This workshop will seek input on defining reference materials, reference data and reference methods for human microbiome community measurements. This workshop is sponsored by NIST and NIH's National Institute of Allergy and Infectious Diseases and the Human Microbiome Project.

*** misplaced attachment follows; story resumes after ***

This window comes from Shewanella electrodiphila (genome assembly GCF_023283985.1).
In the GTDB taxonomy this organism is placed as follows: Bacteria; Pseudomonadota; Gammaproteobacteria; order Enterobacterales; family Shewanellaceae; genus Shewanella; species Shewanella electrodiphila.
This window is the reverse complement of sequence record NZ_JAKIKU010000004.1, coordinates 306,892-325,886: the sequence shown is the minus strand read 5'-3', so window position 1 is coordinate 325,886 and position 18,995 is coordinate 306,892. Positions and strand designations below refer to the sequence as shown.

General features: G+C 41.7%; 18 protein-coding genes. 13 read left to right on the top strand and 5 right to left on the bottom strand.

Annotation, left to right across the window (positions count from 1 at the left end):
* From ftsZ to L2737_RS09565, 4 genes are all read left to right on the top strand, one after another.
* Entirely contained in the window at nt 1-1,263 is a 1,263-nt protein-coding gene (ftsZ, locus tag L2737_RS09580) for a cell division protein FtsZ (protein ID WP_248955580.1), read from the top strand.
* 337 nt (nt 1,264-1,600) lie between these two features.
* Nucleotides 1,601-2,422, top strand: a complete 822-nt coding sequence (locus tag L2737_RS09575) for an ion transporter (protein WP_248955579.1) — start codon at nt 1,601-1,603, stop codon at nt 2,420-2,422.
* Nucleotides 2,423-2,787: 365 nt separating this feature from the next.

Over the past 10 years, advances in 'omic technologies have resulted in a meteoric rise in our ability to understand the constituents and functions of complex microbial communities (microbiomes); and the profound effect that these microbiomes have on their hosts and the environment. However, the interlab comparability of measurements on microbiomes is generally poor. Biases exist along every step of the measurement process, from sample collection, extraction techniques, measurement technology employed (next-generation sequencing, mass spectrometry, nuclear magnetic resonance), and, finally, to data analysis and interpretation. There is a need for the adoption of reference materials, reference data, and reference protocols in order to identify and eliminate measurement bias.